The Court of Appeal has overturned a High Court judgement which saw Ms Marie Daly, a Special Needs Assistant, granted €40,000 in compensation after her employer, Nano Nagle Special National School, was deemed to have failed to accommodate her in her role after she was involved in a car accident which left her permanently requiring a wheelchair.
When Ms Daly sought to return to work, the school informed her that they would not be able to facilitate her in her position as an SNA due to the physical nature of the job, attesting that she would no longer be able to perform many of her duties due to her condition.
Ms. Daly lodged a complaint to the Equality Tribunal under the Employment Equality Acts (EEA) 1998-2011, claiming that the school had failed to provide appropriate measures to enable her to return to work. She was unsuccessful in front of the Equality Tribunal but following an appeal to the Labour Court, she was awarded damages. The school appealed this outcome to the High Court which upheld the decision.
Under Section 16 of the EEA, an employer shall take appropriate measures, where needed in a particular case, to enable a person who has a disability to have access to employment, to participate and advance in employment and to undergo training, unless the measures would impose a disproportionate burden on the employer.
In the aftermath of the accident, Ms Daly underwent several examinations by occupational health physicians who determined that she was not capable of performing almost half of the tasks that would be required of her as an SNA. Both the Labour Court and the High Court found the school to be in breach of S.16 of the EEA, as it had failed to look into whether or not the work which Ms Daly could no longer undertake could be reorganised, so as to confine her to performing those tasks that she was physically able to perform safely, while distributing those tasks that she could not undertake amongst the other SNAs in the school.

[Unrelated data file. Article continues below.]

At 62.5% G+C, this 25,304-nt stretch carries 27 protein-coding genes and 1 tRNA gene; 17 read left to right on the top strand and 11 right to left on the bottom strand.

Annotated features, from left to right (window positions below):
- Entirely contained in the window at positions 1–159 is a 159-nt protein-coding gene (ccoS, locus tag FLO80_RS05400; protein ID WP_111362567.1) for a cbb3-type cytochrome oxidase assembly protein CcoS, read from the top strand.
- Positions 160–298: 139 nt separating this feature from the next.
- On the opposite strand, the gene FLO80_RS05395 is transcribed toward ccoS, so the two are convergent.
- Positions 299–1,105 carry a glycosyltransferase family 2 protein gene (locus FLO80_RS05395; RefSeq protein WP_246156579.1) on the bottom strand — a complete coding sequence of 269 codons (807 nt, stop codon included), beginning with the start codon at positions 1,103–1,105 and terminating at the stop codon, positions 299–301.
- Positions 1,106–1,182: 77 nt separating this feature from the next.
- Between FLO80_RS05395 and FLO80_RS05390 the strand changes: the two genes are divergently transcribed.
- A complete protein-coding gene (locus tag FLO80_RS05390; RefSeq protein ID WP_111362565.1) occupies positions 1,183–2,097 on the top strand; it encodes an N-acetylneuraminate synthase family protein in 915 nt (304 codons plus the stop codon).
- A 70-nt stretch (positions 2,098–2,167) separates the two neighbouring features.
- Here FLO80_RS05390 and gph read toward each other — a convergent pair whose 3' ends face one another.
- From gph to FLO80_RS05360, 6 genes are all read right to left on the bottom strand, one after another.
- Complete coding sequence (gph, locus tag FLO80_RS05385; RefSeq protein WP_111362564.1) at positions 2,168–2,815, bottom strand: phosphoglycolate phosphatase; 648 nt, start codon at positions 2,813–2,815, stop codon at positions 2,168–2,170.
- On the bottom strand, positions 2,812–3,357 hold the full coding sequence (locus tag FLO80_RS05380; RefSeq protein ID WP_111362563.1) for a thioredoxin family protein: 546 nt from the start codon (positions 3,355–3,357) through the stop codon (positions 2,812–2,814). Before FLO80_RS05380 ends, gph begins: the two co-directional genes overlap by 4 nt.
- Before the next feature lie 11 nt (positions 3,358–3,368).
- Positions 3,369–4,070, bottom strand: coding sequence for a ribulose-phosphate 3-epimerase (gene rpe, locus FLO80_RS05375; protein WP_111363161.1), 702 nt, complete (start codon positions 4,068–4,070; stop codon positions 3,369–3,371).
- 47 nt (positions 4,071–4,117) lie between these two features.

The school subsequently appealed to the Court of Appeal, which held that it had in fact not failed to comply with its statutory duty under the EEA. The Court found that Ms Daly could not participate in many crucial tasks as would be required by an SNA regardless of whether or not any adjustments to the nature of the role is made.
It stated that an employer was not obliged to change the responsibilities of a position which a disabled employee can no longer perform so as to accommodate that employee if these tasks are crucial to the employee’s position. The Court ruled that if no reasonable adjustments can be made for a disabled employee, the employer is not liable for failing to consider the matter and therefore the school was judged to not have been in breach of the EEA.
Click here for full Court of Appeal judgement.